The tennis racquet spectrum

These days, it's thankfully easy to look up specs for individual mainstream racquets. One good resource is Tennis Warehouse (RF 97 example), who also offer their Racquet Finder to find racquets within custom ranges.

However, I haven't found a nice overview showing the current spectrum of what you can buy, so I took a first pass at creating one. The below charts are derived from roughly 250 frames that have been on the market over the last couple of years. The list is not comprehensive, but the decent sample size should give us a good idea of how the world of tennis racquets looks like.

Weight & balance (mm)

Graph of tennis racquet weight and balance correlatation

This scatter plot nicely shows the correlation between weight and balance. Generally, the lighter a racquet, the more head-heavily balanced, and the heavier, the more head-light. The general correlation here is that for every increase of 10 grams, the balance point moves down by about 5 mm.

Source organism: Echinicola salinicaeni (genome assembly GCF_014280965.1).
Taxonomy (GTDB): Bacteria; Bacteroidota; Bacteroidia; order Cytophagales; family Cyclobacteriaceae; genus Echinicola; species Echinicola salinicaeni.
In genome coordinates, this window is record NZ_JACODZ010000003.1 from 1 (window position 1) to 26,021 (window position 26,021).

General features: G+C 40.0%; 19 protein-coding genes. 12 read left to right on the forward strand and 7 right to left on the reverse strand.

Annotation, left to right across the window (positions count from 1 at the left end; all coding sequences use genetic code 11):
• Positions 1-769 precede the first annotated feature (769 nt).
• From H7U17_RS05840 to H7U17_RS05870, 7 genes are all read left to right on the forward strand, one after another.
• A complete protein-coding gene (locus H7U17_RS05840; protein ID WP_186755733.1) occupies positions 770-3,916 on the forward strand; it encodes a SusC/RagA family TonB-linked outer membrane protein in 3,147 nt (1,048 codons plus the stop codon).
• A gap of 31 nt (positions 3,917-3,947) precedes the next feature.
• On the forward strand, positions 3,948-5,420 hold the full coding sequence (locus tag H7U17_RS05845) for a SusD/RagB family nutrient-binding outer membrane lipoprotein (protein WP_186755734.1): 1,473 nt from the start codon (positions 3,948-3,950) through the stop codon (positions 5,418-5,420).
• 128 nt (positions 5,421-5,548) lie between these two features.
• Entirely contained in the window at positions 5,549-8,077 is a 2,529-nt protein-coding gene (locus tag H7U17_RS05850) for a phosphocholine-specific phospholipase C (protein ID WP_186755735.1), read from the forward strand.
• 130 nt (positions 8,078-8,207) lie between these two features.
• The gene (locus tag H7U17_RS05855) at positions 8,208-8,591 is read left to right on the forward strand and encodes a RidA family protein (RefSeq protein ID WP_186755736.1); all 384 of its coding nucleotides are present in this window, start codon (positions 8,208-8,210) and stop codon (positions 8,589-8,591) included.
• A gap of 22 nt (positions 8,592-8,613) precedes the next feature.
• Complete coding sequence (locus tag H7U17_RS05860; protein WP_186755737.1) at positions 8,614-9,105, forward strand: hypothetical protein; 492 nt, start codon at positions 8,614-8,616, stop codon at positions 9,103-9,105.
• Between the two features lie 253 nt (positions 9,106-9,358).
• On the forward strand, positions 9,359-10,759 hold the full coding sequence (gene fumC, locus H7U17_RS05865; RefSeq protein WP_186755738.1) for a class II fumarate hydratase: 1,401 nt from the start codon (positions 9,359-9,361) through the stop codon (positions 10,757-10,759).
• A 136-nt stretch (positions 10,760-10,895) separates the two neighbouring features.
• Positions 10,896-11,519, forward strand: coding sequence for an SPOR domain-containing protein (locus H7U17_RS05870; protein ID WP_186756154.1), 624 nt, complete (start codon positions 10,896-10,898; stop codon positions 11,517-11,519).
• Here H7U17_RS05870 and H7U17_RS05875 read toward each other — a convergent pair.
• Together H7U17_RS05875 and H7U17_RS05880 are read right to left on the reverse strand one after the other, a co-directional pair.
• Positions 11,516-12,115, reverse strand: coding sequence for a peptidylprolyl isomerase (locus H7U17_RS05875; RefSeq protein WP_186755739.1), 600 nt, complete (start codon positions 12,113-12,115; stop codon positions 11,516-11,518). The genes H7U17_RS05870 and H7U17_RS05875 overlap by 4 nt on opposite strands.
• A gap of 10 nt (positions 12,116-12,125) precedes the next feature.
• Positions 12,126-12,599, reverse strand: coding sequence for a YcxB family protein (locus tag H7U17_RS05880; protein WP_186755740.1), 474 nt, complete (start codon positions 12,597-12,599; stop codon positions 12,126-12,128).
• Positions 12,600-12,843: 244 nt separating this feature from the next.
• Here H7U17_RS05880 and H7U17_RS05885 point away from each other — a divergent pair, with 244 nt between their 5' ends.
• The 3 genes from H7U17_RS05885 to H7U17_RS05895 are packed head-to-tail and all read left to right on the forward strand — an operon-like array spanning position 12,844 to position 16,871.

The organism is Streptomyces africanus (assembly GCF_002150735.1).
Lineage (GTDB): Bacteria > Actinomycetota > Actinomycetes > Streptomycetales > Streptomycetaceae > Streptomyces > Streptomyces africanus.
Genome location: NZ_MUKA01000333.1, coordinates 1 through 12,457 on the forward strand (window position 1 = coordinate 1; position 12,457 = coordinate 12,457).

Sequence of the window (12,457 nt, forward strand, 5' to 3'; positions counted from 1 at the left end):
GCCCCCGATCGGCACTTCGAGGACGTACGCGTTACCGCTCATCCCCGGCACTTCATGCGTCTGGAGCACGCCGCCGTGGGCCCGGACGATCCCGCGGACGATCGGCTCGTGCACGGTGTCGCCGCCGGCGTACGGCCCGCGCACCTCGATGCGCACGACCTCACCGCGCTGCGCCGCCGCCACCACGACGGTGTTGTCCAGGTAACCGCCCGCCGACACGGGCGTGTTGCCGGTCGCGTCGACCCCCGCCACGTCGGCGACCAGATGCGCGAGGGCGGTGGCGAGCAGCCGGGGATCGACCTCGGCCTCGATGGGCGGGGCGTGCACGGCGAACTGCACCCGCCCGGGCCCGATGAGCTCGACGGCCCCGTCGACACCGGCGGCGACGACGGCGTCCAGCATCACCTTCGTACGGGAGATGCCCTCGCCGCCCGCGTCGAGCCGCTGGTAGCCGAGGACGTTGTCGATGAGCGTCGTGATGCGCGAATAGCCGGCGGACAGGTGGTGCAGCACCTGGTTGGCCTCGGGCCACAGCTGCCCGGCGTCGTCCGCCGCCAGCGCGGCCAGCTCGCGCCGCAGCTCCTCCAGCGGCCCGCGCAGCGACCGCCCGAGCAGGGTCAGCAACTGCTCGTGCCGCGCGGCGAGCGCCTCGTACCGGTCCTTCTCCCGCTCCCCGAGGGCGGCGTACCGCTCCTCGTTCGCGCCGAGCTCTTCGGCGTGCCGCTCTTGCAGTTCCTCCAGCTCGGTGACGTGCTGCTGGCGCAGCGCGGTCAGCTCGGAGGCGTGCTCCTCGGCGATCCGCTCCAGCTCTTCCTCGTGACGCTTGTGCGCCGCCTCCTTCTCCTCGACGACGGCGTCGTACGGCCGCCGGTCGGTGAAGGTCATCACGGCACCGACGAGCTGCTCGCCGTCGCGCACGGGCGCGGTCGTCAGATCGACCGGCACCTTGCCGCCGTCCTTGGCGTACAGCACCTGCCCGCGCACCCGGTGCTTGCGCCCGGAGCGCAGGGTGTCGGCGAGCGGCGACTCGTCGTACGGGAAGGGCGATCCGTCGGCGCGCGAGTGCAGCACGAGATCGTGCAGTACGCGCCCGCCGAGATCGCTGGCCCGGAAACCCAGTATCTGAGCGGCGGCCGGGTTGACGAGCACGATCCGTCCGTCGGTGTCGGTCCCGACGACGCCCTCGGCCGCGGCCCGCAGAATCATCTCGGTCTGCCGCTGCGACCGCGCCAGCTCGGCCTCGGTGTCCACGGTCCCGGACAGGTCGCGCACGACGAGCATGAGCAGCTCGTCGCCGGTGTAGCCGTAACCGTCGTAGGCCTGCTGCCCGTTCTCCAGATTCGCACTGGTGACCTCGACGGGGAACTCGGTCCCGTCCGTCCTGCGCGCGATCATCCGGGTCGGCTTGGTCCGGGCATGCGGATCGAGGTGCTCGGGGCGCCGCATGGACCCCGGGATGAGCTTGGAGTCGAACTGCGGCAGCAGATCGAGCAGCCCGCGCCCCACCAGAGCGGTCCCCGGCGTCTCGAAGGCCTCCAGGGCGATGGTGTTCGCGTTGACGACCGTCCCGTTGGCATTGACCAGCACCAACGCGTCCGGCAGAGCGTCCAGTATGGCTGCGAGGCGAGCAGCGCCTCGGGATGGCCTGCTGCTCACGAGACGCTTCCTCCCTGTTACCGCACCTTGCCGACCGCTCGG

On the heavy, more head-light end we find some classic-spec frames, such as the Wilson SixOne 95 or Roger's RF 97. Fully loaded, the stock RF 97 can come in over 360 grams. The lightest racquet I found on the market is the Donnay Superlite 114 at 238g, which is the outlier in the bottom left. So the spread here is about 120g, or a possible weight increase of up to ~50%.

In regards to balance, the most head light racquets are classic player's sticks like Pete's Wilson Pro Staff 6.0 85, the Völkl Power Bridge 10 Mid, and the Vantage BC20, all balanced at around 310mm. At the other end of the spectrum we mostly find game improvement / comfort racquets, such as the Head Titanium Ti.S5 Comfort Zone or Wilson Hyper Hammers, balanced at and even above 385mm. So we're seeing more than a 75mm range, or about 10% of total racquet length.